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Is One Running Surface Better for You Than Another?

Whether you’re sticking to sidewalks or braving the sand, here’s what you need to know to avoid injury on the most common running surfaces.

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Of all the places to run in the United States, sidewalks are the most common. Depending on where you live, these suburban jackpots stretch for miles in any given direction—attracting all sorts of outdoor enthusiasts. Coincidentally, it’s some of these same people that complain about “bad knees” or “achy joints.”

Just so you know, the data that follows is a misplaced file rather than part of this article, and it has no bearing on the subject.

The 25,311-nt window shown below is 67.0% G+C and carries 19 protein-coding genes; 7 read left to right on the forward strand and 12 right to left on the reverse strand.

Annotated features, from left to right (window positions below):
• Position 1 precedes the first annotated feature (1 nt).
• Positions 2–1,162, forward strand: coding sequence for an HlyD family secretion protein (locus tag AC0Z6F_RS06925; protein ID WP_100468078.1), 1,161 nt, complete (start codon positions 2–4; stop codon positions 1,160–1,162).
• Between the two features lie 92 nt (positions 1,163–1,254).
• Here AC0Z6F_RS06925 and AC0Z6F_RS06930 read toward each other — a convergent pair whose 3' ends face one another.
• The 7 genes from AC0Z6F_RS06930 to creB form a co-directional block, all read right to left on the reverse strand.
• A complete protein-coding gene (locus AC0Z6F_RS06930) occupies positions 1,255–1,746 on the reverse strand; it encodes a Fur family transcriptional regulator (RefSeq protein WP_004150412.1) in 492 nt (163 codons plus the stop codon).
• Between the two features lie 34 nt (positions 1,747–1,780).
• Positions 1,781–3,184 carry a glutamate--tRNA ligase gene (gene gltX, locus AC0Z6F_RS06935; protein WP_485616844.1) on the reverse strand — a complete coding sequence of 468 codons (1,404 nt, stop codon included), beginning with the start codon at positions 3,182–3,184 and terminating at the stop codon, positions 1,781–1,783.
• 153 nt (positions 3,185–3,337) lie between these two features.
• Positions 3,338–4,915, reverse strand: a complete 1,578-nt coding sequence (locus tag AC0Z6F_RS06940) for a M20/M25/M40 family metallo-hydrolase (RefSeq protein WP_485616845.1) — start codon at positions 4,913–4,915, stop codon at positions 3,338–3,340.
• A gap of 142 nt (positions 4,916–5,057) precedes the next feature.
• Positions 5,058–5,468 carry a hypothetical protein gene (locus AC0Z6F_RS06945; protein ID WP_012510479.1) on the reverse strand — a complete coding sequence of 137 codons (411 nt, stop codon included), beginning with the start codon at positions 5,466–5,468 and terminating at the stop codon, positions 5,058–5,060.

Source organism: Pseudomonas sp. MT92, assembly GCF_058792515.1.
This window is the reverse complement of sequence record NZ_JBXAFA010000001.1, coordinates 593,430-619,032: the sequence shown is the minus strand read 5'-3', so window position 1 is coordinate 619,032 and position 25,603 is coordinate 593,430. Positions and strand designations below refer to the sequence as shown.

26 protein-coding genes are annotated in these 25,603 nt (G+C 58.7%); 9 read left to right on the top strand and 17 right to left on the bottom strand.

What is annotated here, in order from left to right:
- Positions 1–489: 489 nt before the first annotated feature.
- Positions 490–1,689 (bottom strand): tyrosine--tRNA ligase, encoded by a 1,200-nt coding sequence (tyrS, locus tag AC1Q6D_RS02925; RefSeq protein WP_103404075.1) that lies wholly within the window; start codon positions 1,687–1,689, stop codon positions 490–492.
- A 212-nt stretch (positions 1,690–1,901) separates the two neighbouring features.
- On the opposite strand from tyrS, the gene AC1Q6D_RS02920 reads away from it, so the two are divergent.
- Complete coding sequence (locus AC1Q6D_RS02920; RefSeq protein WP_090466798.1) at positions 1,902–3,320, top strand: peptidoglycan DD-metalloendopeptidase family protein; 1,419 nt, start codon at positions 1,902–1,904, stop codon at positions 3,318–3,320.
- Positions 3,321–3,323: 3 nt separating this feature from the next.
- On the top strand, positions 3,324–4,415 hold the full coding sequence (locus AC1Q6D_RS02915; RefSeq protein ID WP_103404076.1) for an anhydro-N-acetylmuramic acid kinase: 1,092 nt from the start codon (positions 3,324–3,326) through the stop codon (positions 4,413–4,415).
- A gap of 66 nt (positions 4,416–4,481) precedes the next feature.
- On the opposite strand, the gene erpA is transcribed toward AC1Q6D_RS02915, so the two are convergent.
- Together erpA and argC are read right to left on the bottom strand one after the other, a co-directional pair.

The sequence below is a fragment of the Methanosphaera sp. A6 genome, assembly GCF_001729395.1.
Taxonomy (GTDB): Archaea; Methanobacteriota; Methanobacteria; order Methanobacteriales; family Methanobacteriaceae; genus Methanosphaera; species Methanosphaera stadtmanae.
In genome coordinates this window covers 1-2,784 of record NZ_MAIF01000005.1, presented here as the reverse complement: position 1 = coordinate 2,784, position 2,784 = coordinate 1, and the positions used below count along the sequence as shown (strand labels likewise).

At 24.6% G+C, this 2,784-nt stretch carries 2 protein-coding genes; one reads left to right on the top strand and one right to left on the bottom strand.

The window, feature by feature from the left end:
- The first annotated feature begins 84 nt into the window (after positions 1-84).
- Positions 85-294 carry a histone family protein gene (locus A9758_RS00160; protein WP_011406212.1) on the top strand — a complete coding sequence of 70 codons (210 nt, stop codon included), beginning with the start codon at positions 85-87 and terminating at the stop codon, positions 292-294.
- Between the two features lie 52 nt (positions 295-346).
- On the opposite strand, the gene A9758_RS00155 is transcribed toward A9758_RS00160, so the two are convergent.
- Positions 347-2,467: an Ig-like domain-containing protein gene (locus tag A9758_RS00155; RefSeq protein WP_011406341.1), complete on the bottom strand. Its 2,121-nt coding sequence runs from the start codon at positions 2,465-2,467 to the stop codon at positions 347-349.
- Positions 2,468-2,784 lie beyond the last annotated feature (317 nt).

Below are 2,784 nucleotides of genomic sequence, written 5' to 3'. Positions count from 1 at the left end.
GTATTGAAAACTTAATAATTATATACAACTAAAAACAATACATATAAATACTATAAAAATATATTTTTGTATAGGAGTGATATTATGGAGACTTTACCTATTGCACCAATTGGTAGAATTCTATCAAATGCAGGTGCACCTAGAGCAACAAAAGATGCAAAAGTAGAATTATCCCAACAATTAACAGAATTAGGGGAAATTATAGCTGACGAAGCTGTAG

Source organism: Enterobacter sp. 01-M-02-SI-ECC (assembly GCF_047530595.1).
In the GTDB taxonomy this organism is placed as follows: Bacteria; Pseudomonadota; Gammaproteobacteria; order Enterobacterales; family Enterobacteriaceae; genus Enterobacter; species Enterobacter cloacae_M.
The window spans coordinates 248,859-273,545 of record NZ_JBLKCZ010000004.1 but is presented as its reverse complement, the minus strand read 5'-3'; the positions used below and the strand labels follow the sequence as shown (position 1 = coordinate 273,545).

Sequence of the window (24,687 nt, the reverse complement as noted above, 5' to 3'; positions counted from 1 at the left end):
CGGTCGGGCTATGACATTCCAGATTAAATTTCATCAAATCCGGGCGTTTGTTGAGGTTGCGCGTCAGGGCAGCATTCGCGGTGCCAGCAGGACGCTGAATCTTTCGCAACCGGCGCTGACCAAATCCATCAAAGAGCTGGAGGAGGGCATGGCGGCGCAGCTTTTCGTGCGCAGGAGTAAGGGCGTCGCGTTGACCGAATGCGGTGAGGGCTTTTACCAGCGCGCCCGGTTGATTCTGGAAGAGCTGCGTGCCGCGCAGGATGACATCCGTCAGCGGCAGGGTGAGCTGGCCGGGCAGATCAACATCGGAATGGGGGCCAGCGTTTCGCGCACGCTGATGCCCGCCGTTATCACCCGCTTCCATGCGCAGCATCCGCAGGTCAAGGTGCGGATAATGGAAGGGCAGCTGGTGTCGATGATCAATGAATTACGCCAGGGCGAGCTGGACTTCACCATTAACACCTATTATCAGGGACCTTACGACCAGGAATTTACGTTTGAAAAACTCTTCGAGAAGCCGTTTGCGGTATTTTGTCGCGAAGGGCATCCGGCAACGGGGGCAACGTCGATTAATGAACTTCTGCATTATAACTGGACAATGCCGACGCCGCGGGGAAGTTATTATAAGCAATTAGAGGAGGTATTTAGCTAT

What gives? Running is supposed to be a physically and emotionally beneficial outlet. Are runners being divinely punished for listening to the health gurus and logging those miles? Not necessarily. There are many variables that can lead to aches and pains; that’s true for any athlete.

One variable to consider: Running on the sidewalk every day probably isn’t helping. In fact, running on the same surface over and over (even the soft ones) isn’t doing your body any favors.

Whether you’re injury prone or merely cautious, knowing the differences between running surfaces is important for a runner. Each surface certainly has its pros and cons. From injury-inducing to running on clouds, here’s what you need to know about where your feet are going.

Concrete and Asphalt